Football notes - Rebels set to fight for their cause

November 02, 2000

Football notes - Rebels set to fight for their cause

For the South Hagerstown football team, it all goes on the line tonight at School Stadium.

The Rebels are one of the most improved teams in the Tri-State area this season, recovering from last season's 0-10 debacle to sit at 5-3 and in the hunt for a playoff spot.

But the Rebels face a Middletown team that has made the most improvement of any team in the area over the course of the 2000 season and has had the Rebels' number ever since they entered the Monocacy Valley Athletic League.

"They are playing tough, tough football right now, and coming off three straight shutouts," South coach Greg Kellick said. "By the same token, the last two weeks have been like playoff situations for us, and that's how we're preparing for this game. Because if we lose, we're out of it."


South has won two straight after a lackluster loss to Francis Scott Key on Oct. 13. The Rebels are 11th in the Class 1A playoff standings, with Middletown and North Hagerstown remaining on the schedule.

"The loss to FSK, if we had won that game, we would have controlled our own destiny, and we might have only needed to win one of these last two games," Kellick said. "We have to win and get some breaks along the way and see what happens from there.

"This is the ninth game and we're still in it. Not many teams can say that."

Kellick said that is about as far as any playoff talk has gone with his team. He said he wants the focus to be on Middletown, not what lies ahead after Middletown.

If South's past record against the Knights is used as an indicator, the Rebels' focus will need to be incredibly clear.

South has never beaten Middletown in 11 tries since it joined the league in 1989. The Rebels have scored just 33 points in those 11 games.

But, Kellick points out, this one is different. For the first time since the series began, this game is an important one for the Rebels.

"When we were at the 2A level, if you're 5-3 coming into this game, you have no shot at the playoffs," Kellick said. "This year, we have a shot. We have to play this one like a playoff game.

"The kids feel like they're confident, there's things we think we can do," Kellick said. "Now we have to get out and execute."

The big turnaround

The Hedgesville Eagles appear to be on their way back after a forgettable 1999 season.

Hedgesville snapped a 12-game losing streak by beating James Wood in the second week of the season and in the process gave Dave Lopez his first win as the Eagles' coach.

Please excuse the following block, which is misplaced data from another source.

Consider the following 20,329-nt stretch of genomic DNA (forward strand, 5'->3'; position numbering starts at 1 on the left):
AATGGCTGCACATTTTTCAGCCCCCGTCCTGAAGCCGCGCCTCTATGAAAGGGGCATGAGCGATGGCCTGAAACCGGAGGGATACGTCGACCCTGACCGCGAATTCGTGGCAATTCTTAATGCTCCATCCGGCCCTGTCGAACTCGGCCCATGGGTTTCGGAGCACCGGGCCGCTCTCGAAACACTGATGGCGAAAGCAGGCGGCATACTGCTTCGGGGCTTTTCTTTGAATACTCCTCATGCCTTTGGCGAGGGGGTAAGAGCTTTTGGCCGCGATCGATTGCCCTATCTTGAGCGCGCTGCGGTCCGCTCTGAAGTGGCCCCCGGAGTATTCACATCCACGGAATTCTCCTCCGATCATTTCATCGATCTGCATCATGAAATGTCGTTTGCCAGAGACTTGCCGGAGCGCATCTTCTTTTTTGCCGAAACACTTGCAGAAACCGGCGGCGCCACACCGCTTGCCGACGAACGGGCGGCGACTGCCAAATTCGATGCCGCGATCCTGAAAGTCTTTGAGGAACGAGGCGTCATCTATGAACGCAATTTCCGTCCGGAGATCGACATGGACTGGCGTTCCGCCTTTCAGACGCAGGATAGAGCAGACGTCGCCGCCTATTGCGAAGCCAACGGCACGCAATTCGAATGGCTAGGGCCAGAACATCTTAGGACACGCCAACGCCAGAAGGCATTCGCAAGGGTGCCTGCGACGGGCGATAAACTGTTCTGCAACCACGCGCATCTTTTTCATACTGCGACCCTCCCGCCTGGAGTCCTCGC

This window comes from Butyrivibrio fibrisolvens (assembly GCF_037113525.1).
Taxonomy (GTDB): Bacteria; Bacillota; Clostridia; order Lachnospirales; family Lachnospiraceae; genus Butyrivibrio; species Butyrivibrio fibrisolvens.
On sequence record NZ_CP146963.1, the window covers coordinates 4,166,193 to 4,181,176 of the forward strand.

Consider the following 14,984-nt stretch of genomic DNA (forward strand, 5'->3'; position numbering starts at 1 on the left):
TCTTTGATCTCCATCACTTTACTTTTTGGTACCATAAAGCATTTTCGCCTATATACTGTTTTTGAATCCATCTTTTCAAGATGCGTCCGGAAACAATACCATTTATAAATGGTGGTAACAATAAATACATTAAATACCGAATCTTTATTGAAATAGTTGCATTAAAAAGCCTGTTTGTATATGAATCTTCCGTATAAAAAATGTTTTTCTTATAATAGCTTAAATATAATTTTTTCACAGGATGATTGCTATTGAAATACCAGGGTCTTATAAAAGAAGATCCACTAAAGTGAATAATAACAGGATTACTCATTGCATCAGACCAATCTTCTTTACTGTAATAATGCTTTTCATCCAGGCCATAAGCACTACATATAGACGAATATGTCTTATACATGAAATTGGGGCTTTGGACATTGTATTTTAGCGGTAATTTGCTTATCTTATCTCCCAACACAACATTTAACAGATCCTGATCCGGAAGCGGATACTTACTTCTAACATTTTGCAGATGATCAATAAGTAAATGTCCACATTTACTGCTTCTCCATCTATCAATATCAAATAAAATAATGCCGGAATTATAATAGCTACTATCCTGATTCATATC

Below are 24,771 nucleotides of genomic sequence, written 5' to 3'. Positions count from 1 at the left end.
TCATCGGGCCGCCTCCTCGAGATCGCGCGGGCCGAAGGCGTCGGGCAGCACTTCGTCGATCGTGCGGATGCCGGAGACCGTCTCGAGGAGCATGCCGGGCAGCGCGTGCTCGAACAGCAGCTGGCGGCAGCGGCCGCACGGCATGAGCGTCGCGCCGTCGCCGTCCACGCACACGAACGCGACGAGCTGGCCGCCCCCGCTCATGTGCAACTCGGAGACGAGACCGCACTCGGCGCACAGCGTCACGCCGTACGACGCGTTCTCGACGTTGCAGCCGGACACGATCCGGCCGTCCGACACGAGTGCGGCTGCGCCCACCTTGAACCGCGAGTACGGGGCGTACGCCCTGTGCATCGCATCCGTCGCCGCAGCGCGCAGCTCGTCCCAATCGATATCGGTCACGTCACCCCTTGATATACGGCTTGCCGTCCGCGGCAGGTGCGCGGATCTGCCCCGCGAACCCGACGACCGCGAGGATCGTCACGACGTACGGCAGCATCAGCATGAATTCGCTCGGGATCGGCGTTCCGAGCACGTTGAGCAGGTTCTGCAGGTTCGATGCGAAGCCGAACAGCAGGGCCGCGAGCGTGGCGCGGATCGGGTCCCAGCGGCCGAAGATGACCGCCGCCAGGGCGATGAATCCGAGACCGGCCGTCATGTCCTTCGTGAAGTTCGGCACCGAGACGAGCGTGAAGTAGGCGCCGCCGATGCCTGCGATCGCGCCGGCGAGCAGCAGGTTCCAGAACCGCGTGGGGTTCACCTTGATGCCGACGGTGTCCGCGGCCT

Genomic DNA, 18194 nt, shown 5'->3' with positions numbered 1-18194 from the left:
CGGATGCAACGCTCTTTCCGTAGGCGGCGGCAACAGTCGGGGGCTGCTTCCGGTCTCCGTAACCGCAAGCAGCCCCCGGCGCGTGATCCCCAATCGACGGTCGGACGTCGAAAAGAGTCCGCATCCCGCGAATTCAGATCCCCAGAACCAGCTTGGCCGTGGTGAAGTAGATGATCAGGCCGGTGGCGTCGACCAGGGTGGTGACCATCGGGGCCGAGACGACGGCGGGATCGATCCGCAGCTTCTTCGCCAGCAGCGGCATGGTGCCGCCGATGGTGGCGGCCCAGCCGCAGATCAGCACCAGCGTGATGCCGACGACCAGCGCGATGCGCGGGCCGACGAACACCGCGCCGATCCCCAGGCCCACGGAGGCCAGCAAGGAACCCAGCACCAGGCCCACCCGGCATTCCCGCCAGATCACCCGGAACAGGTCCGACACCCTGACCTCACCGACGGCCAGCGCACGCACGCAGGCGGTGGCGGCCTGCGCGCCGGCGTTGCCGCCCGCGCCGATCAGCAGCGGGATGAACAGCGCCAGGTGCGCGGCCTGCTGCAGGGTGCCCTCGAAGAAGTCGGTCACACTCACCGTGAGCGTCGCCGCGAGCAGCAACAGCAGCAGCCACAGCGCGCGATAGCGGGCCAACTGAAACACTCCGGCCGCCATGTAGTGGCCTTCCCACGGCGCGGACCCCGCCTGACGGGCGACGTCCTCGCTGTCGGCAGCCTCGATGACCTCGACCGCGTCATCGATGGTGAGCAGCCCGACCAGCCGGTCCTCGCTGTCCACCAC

They ended the season with a flurry, beating a good Allegany team 16-13 before winning close games against Eastern Panhandle rivals Musselman and Jefferson to finish at 5-5.

"The thing we tried to do this year was get the program back to respectability," Lopez said. "You go 0-10, who respects you? So that was what we wanted to do first and foremost this year."

The difference, Lopez said, was that players made plays this season that they didn't make last season.

"Allegany was moving down the field and we intercepted a shuttle pass," Lopez said. "Then we go to Musselman and block an extra point to avoid overtime. And we shut down one of the best running backs in the state (Damon McDowell) against Jefferson)."

McDowell needed over 200 yards to break the school record for career rushing yards. Considering he rushed for 300 yards in the 1999 finale against the Eagles, the record was a possibility.

Hedgesville held him to 104 yards.

"He had a 24-yard gain near the end or he would have been under 100," Lopez said. "They were just getting all over him. They didn't want him to come in here and break the record on their home field. They stepped up and delivered."

While Lopez is satisfied with his team's 5-5 record, he said that satisfaction won't last for long.

"In a certain way, I'm satisfied. I'm proud of the way they responded after a 1-4 start," Lopez said. "But I won't be truly satisfied until we win it all."

This week's notebook was compiled by sports editor Mark Keller.

The Herald-Mail Articles